Decarbonizing U.S. Transportation

This is one in a series of briefs prepared as part of C2ES’s Climate Innovation 2050 initiative, which brings together leading companies to examine potential pathways toward substantially decarbonizing the U.S. economy. Other briefs focus on Agriculture & Forestry, Buildings, Oil & Gas, Manufacturing, and Power Generation. (Note: Full citations to supporting materials can be found in the pdf version of this brief.)

This brief provides an overview of emissions trends and projections, and of decarbonization challenges and opportunities, in the U.S. transportation sector. Key points include:

  • Since 2016, transportation has been the biggest direct source of U.S. greenhouse gas emissions. Most of the sector’s emissions come from road transport, which derives over 90 percent of its energy from petroleum.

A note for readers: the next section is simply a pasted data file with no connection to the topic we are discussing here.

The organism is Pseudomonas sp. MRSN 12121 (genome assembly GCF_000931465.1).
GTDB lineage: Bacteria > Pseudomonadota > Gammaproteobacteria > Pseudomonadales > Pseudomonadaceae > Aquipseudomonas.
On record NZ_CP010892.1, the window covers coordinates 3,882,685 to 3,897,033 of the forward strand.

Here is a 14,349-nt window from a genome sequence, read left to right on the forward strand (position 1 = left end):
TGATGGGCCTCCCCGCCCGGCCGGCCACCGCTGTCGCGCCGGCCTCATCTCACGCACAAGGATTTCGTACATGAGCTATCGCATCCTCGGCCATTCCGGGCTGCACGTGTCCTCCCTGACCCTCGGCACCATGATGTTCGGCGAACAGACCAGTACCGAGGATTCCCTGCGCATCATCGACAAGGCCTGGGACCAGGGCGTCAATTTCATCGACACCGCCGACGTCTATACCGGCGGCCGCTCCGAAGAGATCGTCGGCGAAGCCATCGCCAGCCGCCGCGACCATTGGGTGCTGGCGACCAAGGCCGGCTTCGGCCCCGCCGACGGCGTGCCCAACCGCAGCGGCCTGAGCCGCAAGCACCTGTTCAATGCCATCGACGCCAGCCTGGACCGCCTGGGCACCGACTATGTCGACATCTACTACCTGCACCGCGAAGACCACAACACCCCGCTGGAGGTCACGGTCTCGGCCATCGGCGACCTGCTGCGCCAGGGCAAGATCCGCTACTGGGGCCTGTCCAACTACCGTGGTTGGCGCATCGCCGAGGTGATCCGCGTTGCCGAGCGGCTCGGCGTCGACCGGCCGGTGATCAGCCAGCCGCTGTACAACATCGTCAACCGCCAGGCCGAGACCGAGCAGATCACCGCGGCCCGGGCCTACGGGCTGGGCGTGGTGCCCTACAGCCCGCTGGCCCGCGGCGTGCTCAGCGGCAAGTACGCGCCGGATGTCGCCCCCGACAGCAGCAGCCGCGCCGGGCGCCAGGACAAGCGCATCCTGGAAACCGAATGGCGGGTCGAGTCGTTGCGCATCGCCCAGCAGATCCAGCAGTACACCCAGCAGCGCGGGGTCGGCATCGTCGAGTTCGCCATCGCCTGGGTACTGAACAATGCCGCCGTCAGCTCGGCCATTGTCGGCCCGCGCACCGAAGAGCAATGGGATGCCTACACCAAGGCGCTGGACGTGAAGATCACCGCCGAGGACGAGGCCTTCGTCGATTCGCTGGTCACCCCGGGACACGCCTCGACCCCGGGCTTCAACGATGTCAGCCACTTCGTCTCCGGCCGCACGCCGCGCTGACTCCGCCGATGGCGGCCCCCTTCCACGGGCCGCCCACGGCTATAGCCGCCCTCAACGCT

• Transportation emissions have edged up in recent years but are projected to decline until 2035 as improved vehicle efficiency more than offsets rising air travel. Emissions are then projected to rise through 2050 as increases in vehicle miles traveled outpace efficiency gains.
  • Major decarbonization pathways for transportation include switching to lower-carbon fuels, improving vehicle efficiency, and improving system-wide efficiency, including through the use of autonomous vehicles and vehicle sharing. Other opportunities include mode switching and new modes like high-speed rail.